AND SIGN UP FOR YOUR CREDIT CARD IN ADVANCE! Nothing fills your soul with shame more than not getting your credit card in time and having to use your parents’.

Not that I’m speaking from experience . . . . .  


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A haunting sculpture of Christ’s body on a bench in front of the Christchurch Cathedral, in Dublin. For me, it was spiritual and oddly comforting in such an unfamiliar city.

2. Do not sleep in!

Don’t sleep in? But I’m on vacation?!

I’m usually a morning person, but even I find it hard to resist the siren call of a warm pillow. No matter how hard that hostel mattress was when I laid down at night, it was as cozy as a cloud when I woke up the next morning. Trust me, I get it!

That being said, if you plan a trip as short as ours (only 2 weeks!), you DO NOT want to sleep through it. I personally think that sleeping in is for people who stay at beach resorts. If you want to pay that much money to fly across an ocean, you better not waste a single day! To this day, I regret sleeping in on our last day and only having enough time to see one of the three fishing villages outside of Dublin. Howth was such an adorable little town, and I wish we could have seen more of it.

If a relaxing tropical vacation is your goal, sleep away, but if you’re backpacking like we were and want to work for your experiences, mornings are precious!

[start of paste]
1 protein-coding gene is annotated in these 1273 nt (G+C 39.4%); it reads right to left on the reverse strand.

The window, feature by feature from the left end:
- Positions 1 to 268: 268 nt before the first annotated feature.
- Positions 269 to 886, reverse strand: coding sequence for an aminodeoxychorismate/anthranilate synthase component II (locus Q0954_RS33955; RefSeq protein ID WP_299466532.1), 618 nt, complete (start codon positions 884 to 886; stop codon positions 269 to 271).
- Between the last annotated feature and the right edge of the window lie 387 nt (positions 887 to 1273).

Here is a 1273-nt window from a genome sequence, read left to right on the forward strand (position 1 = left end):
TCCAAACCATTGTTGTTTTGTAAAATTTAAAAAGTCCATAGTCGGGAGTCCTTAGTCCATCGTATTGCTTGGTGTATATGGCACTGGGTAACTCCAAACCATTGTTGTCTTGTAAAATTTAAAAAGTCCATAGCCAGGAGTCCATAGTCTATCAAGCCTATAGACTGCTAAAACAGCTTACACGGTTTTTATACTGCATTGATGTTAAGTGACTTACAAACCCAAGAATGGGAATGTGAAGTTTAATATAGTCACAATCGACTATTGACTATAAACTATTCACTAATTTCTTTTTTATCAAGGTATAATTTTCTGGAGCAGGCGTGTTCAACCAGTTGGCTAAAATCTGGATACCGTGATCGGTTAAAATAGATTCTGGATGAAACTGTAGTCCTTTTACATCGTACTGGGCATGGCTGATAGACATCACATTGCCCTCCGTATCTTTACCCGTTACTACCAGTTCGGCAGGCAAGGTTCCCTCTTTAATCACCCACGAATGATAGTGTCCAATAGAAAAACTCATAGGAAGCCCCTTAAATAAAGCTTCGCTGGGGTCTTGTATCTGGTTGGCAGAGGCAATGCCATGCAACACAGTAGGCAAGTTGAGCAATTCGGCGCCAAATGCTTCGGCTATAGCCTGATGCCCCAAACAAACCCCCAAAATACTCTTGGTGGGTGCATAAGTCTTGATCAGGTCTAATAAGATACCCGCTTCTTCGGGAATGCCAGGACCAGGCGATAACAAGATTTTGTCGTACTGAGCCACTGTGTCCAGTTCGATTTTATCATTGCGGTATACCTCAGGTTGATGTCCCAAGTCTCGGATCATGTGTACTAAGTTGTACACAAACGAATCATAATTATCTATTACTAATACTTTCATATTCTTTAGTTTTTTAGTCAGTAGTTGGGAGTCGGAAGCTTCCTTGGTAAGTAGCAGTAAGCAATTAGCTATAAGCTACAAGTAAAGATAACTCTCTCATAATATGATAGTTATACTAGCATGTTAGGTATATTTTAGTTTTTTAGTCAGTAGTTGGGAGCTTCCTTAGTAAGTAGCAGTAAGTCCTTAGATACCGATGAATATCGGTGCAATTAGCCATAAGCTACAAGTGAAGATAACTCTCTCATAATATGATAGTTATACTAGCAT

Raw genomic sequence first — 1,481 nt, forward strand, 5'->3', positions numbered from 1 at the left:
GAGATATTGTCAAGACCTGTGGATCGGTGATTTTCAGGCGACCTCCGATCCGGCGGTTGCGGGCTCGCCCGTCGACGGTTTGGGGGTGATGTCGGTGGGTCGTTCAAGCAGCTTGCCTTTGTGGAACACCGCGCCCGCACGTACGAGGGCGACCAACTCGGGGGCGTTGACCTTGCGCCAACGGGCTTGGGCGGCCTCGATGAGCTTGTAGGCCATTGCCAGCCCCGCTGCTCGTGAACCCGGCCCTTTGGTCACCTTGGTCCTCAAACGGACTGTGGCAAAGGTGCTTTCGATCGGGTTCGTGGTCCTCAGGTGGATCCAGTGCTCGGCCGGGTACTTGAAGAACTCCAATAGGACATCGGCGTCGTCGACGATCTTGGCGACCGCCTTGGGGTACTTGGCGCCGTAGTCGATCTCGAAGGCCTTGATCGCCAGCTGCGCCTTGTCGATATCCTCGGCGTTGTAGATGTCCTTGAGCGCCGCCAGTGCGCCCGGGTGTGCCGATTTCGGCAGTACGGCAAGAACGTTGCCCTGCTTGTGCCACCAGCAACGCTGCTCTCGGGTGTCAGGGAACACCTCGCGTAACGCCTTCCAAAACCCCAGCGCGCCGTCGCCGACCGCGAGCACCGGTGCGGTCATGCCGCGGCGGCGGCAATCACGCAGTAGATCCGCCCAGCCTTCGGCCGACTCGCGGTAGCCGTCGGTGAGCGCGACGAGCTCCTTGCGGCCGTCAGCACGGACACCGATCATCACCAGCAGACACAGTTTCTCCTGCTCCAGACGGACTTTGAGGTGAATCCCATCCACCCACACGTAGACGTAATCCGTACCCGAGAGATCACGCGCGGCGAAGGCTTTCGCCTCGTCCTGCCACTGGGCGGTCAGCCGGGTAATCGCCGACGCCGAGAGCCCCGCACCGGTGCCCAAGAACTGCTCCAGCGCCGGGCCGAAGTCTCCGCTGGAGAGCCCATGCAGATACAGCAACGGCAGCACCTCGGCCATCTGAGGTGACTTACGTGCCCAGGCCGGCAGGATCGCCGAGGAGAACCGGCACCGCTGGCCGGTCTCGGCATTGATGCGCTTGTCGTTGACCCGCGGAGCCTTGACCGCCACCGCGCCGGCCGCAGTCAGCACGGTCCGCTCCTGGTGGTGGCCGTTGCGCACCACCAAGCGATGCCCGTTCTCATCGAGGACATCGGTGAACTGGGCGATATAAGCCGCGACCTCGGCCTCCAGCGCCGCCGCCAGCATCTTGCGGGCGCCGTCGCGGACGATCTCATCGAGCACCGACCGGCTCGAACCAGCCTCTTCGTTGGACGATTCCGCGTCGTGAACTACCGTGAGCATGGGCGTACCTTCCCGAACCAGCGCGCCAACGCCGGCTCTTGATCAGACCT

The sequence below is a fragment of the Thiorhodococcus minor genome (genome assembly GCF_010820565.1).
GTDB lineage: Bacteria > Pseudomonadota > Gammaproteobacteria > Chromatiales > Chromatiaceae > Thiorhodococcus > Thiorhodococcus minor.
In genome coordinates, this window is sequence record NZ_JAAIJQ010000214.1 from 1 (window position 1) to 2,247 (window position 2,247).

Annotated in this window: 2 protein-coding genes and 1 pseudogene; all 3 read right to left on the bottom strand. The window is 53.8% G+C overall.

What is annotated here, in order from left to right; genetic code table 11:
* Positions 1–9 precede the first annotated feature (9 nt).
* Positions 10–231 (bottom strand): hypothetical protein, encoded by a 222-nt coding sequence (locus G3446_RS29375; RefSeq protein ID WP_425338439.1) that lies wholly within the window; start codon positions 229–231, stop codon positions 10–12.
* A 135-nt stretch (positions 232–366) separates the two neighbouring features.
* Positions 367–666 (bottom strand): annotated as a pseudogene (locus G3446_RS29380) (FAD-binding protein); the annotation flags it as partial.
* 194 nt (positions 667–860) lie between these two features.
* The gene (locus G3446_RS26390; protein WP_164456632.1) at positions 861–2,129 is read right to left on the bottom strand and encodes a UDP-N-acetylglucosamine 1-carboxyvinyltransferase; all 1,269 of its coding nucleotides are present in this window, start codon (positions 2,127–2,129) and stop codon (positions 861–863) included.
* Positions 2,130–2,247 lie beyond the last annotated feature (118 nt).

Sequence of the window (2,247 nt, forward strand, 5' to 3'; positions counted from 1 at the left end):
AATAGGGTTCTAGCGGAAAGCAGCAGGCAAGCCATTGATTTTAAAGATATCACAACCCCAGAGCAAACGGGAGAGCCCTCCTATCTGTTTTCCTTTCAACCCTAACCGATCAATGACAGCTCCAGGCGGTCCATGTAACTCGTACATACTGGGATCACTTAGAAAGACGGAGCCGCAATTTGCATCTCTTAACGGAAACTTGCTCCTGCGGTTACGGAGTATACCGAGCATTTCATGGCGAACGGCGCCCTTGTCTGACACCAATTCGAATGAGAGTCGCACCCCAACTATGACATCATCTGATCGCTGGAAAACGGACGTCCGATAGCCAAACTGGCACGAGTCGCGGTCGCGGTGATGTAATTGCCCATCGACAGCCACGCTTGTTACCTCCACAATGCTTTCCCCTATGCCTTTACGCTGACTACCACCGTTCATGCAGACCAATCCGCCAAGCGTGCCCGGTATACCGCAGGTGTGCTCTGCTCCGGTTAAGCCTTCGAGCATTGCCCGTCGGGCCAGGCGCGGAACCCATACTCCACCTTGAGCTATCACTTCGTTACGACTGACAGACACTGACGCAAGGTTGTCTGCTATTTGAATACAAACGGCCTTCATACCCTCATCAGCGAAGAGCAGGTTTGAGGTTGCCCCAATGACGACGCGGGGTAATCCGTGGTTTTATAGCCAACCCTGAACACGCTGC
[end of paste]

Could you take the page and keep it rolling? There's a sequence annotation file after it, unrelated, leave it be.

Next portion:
the spaniard
If you’re ever in Belfast, make sure to drop by a rum bar called The Spaniard. We signed dollar bills so the bartender could tape them to the shelves along with those of so many travelers who had come before us. Look for the one that says Angela!

3. Don’t rush through your trip.

That being said, if you want to visit more than one city, plan for more than two weeks. Our trip was WAY TOO SHORT! I realized quickly that it would take someone at least one week to really get a feel for Dublin, and we also visited Belfast and Limerick! Another regret I have is that we only spent one night in Belfast. While it was one of my favorite nights in Ireland by far, it wasn’t enough! The city of Belfast has such a tumultuous and fascinating history, and yet the people are some of the nicest I’ve ever met. I will track down our Airbnb host if I ever go back. He was such a tremendous help, providing city and transit maps, multiple tour brochures, and even driving us to the train station the day we left!